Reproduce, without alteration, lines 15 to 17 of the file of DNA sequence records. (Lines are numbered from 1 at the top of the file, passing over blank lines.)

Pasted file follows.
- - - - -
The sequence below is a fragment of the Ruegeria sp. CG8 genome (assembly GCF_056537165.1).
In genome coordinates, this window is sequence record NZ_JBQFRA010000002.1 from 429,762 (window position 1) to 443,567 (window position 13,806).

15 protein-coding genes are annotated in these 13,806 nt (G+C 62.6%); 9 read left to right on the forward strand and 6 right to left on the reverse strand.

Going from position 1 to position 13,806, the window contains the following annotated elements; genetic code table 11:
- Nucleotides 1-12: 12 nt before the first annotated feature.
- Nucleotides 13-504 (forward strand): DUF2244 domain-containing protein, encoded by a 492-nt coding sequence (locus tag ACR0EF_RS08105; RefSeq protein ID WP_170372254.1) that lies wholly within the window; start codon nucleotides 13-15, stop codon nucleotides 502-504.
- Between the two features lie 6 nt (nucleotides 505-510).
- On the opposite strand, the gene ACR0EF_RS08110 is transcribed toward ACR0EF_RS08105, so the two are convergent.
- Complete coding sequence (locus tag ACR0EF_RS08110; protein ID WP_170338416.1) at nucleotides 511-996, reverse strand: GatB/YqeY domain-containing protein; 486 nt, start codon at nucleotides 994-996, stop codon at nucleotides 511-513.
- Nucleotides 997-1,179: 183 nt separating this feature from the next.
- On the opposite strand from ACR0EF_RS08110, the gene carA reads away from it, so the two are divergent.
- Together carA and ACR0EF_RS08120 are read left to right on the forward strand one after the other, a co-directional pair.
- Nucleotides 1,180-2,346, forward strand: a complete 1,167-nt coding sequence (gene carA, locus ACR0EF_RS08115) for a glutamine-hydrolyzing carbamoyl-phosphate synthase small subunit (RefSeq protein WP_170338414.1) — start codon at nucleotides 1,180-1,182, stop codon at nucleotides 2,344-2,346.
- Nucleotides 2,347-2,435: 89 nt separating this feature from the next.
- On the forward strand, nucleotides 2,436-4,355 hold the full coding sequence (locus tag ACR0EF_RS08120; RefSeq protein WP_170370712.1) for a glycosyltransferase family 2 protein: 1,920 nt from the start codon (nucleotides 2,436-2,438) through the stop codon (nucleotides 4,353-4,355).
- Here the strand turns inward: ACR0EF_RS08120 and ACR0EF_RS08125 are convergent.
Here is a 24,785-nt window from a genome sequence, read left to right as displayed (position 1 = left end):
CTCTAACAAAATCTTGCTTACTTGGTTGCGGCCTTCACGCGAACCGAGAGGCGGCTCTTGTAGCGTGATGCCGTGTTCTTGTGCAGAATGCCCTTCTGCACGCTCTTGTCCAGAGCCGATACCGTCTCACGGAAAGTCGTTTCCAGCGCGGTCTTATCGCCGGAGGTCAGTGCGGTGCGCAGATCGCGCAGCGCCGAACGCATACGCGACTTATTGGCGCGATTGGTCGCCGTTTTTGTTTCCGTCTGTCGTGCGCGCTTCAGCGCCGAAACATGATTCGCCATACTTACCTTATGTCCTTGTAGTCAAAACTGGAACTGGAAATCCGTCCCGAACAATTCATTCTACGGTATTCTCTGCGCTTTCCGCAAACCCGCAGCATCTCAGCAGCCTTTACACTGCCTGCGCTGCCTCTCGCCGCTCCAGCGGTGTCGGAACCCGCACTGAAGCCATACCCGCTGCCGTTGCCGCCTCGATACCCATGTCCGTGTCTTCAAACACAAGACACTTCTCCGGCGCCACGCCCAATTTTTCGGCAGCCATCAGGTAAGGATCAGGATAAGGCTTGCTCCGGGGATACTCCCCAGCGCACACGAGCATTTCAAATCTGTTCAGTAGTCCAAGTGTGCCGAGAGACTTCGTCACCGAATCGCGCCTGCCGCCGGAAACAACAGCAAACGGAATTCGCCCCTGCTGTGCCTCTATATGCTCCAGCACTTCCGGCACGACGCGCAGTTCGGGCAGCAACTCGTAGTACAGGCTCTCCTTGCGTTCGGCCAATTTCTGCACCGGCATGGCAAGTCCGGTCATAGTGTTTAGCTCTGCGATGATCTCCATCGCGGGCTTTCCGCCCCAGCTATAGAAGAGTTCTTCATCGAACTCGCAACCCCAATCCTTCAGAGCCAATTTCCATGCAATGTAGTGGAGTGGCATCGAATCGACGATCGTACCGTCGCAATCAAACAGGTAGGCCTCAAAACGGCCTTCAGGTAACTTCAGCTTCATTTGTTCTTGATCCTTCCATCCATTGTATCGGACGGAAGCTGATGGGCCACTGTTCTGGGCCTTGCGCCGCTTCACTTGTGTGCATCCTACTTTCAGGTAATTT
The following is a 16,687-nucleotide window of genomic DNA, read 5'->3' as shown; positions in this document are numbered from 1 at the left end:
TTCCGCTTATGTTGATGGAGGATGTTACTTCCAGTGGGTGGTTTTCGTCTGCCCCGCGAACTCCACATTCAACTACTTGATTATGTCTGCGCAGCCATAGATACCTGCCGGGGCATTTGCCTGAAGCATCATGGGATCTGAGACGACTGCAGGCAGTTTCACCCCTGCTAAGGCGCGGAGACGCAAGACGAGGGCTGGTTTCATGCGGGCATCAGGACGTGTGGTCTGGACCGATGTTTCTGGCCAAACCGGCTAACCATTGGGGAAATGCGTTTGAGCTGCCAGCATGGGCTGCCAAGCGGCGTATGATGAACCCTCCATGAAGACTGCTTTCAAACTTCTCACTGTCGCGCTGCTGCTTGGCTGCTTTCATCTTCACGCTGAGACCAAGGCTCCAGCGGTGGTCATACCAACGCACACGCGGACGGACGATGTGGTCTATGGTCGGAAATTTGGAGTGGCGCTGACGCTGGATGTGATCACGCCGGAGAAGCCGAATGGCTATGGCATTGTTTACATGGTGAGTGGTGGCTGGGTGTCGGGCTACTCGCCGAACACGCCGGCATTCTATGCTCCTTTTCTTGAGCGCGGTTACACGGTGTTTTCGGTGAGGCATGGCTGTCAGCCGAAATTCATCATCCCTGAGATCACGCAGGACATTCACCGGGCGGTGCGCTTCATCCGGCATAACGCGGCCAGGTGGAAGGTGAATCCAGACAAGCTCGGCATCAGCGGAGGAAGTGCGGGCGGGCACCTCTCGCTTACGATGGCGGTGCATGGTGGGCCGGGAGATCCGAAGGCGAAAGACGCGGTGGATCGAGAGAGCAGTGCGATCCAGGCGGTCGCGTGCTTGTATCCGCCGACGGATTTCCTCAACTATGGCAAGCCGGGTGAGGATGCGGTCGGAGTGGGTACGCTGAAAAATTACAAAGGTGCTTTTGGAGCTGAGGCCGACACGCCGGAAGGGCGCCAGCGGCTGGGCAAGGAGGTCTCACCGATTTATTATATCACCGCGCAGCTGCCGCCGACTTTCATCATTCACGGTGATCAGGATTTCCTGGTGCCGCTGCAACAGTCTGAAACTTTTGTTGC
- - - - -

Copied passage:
- On the forward strand, nucleotides 2,436-4,355 hold the full coding sequence (locus tag ACR0EF_RS08120; RefSeq protein WP_170370712.1) for a glycosyltransferase family 2 protein: 1,920 nt from the start codon (nucleotides 2,436-2,438) through the stop codon (nucleotides 4,353-4,355).
- Here the strand turns inward: ACR0EF_RS08120 and ACR0EF_RS08125 are convergent.
Here is a 24,785-nt window from a genome sequence, read left to right as displayed (position 1 = left end):